8. Independence. Every year I attended a weekend away with the Guides. I would receive a kit list and I was expected to pack the contents into a bag, entirely by myself rather than have my mum pack it for me. I was required to help set up the camp site, putting up a row of large, canvas, ridge tents. I needed to work with my Patrol to light fires in order to cook our dinner… and make sure we all received enough edible food! We were away from our parents and we loved every minute of it. But it was about more than just fun, it was about learning to be independent. Learning to keep searching for that missing sock instead of calling for Mum to find it, and remembering to brush our teeth when we weren’t following our usual daily routine!
9. Goal setting. Whether I was working alone, with my best friend or with my Patrol, working towards badges was a great opportunity to practise my goal setting skills. In those days, every badge came with a set syllabus and particular number of challenges that needed to be completed. Working through the list of challenge tasks would encourage me to think, “Which of these do I consider to be a challenge?” Earning badges was not about choosing only the easiest tasks, but about choosing the ones that would inspire me and make me work a little bit harder because at the end I was rewarded for my efforts. A feeling which is priceless at any age.
10. Responsibility. Working in a Patrol (team) showed me the importance of responsibility. I was part of a team and if I didn’t do my part, the team could fail. I didn’t want that failure on my shoulders so I learned to complete any tasks I was assigned and meet any deadlines I was given. Knowing my responsibilities has led to a work ethic that I’m very proud of!
11. Happiness. (Need convincing that happiness is a skill?) My time at Guides has taught me that personal happiness can be found through making others happy. By providing a service to other people, or groups of people in your community, you become happier too. We would raise money for local charities, volunteer at school fairs and at Christmas we would sing carols at the retirement homes. As well as formal ‘service’, we also regularly made each other happy simply by being a good friend!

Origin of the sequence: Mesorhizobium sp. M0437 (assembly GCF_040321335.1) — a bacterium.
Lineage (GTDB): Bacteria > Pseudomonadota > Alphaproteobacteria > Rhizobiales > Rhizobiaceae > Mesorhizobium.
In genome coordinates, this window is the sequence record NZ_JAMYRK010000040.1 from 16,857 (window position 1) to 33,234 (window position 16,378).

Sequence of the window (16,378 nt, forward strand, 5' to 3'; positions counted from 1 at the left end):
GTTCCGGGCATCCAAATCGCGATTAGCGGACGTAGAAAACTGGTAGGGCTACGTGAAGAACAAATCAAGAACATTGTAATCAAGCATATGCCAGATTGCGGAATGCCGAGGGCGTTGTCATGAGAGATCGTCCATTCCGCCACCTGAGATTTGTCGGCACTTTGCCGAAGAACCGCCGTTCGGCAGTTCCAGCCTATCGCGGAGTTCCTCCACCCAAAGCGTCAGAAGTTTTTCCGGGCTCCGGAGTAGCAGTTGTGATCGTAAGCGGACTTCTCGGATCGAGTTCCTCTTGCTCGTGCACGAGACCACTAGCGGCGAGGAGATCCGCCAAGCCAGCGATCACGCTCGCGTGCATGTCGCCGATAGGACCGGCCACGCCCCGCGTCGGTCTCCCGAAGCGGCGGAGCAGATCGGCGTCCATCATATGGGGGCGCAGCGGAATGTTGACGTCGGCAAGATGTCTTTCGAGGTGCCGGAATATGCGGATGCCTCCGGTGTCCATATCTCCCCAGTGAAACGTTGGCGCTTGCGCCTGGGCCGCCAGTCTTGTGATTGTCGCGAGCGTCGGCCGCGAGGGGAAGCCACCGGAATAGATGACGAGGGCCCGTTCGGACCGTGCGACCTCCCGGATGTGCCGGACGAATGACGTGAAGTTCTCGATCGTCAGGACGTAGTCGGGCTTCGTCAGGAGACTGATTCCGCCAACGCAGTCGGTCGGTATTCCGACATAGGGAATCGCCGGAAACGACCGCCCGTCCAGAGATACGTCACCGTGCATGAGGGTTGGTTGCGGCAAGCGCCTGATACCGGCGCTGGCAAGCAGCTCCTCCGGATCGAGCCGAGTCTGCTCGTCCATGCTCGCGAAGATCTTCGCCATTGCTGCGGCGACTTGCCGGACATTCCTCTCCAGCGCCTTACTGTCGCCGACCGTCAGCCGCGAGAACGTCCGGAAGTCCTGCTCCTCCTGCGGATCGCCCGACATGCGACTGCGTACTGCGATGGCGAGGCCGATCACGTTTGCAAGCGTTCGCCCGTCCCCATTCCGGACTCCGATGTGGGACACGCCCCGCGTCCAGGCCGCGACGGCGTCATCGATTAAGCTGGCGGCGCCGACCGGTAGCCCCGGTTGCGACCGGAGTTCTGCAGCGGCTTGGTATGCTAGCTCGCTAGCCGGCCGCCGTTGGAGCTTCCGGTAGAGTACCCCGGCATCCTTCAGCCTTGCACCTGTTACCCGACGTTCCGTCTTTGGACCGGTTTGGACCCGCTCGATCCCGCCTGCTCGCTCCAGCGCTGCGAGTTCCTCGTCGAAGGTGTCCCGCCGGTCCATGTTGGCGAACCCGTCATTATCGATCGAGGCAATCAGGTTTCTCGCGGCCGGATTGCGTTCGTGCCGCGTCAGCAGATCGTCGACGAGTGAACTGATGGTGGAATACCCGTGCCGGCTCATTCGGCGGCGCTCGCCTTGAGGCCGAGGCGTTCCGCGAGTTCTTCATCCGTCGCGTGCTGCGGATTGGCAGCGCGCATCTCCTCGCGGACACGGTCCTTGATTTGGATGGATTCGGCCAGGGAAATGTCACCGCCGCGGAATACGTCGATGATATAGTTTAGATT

If you are familiar with the Guide Promise and Law, you may have been able to spot many of our values in this list. For those readers who don’t know, you could speak with many Guides and you would find that this is not a unique learning experience. In fact, it’s a philosophy we live by! Each Guide publicly makes a promise to herself and lives by our 7 Guide laws:
I promise to do my best
To be true to myself and develop my beliefs,
To serve my community and Australia,
And live by the Guide Law.
As a Guide I will strive to:
- Respect myself and others
- Be considerate, honest and trustworthy
- Be friendly to others
- Make choices for a better world
- Use my time and abilities wisely
- Be thoughtful and optimistic
- Live with courage and strength
So there it is, a list of 11 skills I learned as a young Girl Guide! As an adult who is still involved in Guides, I continue to develop these skills and so many others. Guides challenges me every day to be the best version of myself and I am proud to tell people that I am a Girl Guide. Because without Guides, I certainly would not be the person I am today.
I am so grateful for the World Association of Girl Guides & Girl Scouts (WAGGGS) for giving me and so many others, the opportunity to be a confident, self-respecting, responsible member of my community.